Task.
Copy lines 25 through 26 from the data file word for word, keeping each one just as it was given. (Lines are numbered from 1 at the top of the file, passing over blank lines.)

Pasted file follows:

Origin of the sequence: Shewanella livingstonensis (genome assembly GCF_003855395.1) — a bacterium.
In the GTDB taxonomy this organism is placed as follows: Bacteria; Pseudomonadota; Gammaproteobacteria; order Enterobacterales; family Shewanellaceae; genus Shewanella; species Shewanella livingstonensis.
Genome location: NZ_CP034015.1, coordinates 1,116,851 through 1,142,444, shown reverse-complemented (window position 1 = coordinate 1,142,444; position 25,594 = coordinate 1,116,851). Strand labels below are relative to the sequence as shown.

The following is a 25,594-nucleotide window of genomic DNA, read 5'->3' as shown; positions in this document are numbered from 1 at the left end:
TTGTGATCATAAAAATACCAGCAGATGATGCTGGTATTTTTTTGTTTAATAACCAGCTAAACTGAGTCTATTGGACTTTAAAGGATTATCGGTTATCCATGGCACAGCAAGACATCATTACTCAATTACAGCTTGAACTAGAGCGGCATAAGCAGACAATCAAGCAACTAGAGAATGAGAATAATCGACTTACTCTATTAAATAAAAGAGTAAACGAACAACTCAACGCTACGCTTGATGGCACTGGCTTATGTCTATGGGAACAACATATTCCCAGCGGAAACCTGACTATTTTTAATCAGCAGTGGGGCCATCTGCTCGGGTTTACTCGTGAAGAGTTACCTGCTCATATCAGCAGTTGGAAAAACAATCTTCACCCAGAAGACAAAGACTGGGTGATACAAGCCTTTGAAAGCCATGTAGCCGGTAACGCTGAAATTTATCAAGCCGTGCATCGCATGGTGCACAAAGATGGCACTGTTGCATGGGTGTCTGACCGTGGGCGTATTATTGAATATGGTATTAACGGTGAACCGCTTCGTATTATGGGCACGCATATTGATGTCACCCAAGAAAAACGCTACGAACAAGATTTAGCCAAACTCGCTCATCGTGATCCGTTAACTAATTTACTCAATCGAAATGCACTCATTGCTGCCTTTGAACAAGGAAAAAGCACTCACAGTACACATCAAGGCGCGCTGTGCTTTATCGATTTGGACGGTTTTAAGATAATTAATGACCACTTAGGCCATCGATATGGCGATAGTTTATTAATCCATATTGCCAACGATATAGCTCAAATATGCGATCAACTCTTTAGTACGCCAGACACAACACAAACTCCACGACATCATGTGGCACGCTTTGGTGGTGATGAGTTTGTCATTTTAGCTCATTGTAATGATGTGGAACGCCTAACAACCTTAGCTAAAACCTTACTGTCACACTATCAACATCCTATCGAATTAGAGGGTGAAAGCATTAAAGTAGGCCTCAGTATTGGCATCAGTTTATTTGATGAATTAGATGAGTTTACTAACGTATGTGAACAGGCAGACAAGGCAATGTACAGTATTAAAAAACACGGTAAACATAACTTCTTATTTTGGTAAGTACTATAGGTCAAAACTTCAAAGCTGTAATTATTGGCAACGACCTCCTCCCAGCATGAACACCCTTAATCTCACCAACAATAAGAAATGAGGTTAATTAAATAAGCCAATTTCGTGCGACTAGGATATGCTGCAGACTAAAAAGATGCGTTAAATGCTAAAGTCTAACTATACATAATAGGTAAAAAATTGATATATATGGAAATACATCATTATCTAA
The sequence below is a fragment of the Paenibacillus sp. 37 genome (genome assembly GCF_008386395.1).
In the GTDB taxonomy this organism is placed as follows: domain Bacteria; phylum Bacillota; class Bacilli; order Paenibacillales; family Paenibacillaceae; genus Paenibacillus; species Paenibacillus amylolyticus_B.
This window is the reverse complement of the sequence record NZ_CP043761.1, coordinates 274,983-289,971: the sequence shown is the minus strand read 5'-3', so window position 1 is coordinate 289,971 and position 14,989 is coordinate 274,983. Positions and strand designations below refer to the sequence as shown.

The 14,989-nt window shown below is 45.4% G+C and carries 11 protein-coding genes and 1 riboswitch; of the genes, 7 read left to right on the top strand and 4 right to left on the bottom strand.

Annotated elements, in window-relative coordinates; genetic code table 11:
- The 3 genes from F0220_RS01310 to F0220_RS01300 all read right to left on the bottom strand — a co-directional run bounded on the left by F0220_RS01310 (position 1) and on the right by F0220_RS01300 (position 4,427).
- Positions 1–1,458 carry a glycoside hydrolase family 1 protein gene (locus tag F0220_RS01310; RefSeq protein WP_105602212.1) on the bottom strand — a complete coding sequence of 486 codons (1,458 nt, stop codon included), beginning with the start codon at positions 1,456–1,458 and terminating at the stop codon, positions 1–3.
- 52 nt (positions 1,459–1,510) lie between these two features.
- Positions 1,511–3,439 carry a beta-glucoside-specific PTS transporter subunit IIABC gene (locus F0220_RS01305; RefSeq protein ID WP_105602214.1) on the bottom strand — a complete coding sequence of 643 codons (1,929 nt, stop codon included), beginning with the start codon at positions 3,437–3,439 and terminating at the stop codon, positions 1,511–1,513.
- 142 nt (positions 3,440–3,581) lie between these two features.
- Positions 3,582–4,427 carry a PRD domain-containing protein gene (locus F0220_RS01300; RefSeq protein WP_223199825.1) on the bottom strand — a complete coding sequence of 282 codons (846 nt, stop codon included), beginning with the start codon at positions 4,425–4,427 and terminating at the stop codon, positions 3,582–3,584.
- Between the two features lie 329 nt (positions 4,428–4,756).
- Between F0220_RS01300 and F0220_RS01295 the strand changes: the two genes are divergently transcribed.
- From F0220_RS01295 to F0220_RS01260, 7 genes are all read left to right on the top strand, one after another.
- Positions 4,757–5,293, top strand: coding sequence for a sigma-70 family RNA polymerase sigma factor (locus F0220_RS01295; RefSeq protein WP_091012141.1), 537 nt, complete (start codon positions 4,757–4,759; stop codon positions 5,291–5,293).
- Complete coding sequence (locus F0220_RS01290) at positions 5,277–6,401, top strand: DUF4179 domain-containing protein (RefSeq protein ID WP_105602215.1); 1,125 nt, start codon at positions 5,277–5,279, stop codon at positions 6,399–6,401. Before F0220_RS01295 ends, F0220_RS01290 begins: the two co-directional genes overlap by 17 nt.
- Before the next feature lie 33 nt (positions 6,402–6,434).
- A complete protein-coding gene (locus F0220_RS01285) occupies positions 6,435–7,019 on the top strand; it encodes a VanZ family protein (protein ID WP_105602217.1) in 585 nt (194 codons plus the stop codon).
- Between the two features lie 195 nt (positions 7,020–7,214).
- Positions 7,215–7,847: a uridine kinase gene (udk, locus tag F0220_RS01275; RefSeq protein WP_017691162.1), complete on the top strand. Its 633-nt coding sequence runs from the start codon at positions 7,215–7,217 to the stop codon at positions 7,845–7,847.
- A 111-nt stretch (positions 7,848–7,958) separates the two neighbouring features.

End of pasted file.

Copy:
- Positions 7,215–7,847: a uridine kinase gene (udk, locus tag F0220_RS01275; RefSeq protein WP_017691162.1), complete on the top strand. Its 633-nt coding sequence runs from the start codon at positions 7,215–7,217 to the stop codon at positions 7,845–7,847.
- A 111-nt stretch (positions 7,848–7,958) separates the two neighbouring features.